Anatomy of the Cannabis Case
I read the Supreme Court’s recent medical marijuana decision, which struck down California's referendum to permit medical use, with great expectations. What a letdown. Here was my favorite justice—Clarence Thomas—slogging through the boring fields of statutory interpretation. Did Congress intend to allow the health of cancer patients to interfere with its drug warring?
"It is clear from the text of the Act that Congress has made a determination that marijuana has no medical benefits worthy of an exception," Thomas wrote in the Court's opinion.
Don’t fault my man for speaking the truth about Congress. With a few exceptions, like Ron Paul, members of Congress couldn’t care less if you sick people die or go blind. Contrary to Salon.com, this was not a "nauseating ruling," but an accurate interpretation of a nauseating law. Thus far, our beloved Congress has taken no action to overturn the Court’s ruling, even though it has every right to do.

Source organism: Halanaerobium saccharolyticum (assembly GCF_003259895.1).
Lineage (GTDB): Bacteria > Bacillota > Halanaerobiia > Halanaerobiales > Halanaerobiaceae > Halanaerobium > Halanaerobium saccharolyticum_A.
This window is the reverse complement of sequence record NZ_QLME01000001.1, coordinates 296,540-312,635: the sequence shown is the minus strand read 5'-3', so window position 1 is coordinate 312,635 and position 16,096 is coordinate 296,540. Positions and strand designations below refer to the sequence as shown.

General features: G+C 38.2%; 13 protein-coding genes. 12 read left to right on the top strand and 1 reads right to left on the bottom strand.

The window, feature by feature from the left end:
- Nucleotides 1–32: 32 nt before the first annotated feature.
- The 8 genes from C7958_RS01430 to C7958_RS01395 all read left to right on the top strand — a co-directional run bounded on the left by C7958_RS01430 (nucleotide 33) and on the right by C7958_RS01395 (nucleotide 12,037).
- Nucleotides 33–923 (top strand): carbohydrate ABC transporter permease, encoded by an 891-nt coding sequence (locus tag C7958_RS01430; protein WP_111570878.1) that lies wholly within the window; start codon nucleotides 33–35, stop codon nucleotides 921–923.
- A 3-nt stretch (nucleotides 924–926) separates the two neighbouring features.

Let’s back up. In 1996, the people of California, by referendum, changed California law to allow seriously ill people to obtain cannabis for medical purposes. The Oakland Cannabis Buyers Cooperative was formed to facilitate the distribution of cannabis for medical purposes. Cannabis is useful for cancer patients who must take chemotherapy. It helps fight the nausea that such treatment causes, allowing the patient to continue eating. Cannabis is also useful in the treatment of glaucoma, multiple sclerosis, and other illnesses.
The federal government—originally set up to fight foreign invaders and keep interstate commerce moving freely, but now in charge of every aspect of our lives—was bothered by this law. It has its own laws that forbid cannabis use without a federal permit (which is granted once each century). Desirous of overriding the will of the people of California, the feds realized they could indict the medical cannabis workers.